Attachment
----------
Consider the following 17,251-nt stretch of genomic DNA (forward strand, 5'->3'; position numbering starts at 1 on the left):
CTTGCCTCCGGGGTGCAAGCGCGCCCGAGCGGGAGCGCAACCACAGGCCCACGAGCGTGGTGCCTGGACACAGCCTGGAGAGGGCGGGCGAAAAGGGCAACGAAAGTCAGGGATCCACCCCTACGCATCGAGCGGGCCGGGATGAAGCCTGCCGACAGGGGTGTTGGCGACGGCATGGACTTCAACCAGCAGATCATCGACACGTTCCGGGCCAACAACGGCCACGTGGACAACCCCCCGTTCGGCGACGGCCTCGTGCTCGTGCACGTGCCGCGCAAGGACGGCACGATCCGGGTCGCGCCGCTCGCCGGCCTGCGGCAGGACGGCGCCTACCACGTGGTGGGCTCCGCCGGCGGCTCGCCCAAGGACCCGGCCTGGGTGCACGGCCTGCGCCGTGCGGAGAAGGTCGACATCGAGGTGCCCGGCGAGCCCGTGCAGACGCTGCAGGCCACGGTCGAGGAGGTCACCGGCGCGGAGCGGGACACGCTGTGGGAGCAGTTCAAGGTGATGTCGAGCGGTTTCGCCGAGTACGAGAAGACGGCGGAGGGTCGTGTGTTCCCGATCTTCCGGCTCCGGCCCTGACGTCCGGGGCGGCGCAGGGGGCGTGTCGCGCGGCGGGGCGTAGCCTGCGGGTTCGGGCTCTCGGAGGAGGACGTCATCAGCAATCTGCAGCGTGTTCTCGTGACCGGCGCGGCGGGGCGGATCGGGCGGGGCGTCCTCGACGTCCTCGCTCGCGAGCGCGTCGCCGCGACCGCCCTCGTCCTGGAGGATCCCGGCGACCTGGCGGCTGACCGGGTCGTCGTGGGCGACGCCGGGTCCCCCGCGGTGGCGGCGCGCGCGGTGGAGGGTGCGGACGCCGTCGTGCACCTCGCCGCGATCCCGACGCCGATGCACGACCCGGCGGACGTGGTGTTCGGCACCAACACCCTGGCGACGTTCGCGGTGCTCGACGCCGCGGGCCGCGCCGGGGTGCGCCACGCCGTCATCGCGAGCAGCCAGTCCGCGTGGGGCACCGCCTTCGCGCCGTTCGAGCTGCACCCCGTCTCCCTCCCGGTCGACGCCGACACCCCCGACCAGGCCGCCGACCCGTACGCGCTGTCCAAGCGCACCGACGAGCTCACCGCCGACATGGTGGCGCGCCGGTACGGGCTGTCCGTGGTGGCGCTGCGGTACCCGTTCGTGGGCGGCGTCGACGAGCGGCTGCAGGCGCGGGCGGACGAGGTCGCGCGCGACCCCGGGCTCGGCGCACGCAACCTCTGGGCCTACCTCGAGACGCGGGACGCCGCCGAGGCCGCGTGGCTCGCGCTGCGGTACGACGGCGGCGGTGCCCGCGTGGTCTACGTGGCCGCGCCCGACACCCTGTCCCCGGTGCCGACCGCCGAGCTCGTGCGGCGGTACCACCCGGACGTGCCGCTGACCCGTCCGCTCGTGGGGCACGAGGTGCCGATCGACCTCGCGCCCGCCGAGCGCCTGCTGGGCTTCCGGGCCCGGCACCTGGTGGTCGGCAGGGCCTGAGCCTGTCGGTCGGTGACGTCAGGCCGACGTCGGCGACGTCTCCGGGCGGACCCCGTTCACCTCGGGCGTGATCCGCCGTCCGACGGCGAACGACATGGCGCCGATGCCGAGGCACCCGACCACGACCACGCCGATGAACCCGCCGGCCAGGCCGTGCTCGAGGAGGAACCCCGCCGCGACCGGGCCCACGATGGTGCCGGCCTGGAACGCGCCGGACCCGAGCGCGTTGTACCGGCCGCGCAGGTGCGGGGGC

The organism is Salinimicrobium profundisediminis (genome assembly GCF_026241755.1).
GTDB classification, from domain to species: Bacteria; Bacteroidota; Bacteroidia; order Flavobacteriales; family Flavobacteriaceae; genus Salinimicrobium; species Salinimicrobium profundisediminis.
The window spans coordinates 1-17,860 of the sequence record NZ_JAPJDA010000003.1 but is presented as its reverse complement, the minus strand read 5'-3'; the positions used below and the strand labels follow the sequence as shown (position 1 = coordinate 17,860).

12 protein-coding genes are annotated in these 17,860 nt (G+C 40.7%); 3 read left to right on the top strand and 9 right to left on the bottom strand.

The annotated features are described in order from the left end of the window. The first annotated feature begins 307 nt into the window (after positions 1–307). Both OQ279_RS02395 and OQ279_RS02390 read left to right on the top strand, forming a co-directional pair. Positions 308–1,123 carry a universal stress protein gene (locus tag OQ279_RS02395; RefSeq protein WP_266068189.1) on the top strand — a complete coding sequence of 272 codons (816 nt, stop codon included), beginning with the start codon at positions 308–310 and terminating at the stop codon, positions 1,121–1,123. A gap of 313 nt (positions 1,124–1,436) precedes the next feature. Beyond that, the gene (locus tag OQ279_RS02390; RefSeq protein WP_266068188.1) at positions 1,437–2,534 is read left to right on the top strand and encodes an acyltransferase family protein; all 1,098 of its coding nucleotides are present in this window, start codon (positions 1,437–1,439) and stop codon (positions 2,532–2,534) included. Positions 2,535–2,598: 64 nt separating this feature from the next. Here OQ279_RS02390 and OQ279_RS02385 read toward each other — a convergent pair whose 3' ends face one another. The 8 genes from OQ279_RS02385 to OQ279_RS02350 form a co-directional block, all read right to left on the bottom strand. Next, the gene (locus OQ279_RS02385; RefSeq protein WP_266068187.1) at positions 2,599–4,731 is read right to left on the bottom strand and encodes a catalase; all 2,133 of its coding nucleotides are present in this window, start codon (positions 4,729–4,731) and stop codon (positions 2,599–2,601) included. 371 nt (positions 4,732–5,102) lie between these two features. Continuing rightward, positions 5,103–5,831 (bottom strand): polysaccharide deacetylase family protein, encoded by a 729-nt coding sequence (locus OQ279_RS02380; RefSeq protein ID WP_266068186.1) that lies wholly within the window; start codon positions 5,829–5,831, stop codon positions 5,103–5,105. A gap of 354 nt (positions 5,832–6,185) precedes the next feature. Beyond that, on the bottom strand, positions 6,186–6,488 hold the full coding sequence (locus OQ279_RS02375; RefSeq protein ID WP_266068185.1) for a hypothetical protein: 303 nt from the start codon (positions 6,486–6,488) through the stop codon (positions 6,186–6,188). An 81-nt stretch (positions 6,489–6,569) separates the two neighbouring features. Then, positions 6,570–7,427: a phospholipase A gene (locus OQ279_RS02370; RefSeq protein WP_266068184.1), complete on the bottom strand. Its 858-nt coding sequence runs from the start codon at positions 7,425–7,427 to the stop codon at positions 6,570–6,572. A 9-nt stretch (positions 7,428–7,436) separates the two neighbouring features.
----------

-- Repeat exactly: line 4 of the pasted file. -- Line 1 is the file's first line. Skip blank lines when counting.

GTDB classification, from domain to species: Bacteria; Bacteroidota; Bacteroidia; order Flavobacteriales; family Flavobacteriaceae; genus Salinimicrobium; species Salinimicrobium profundisediminis.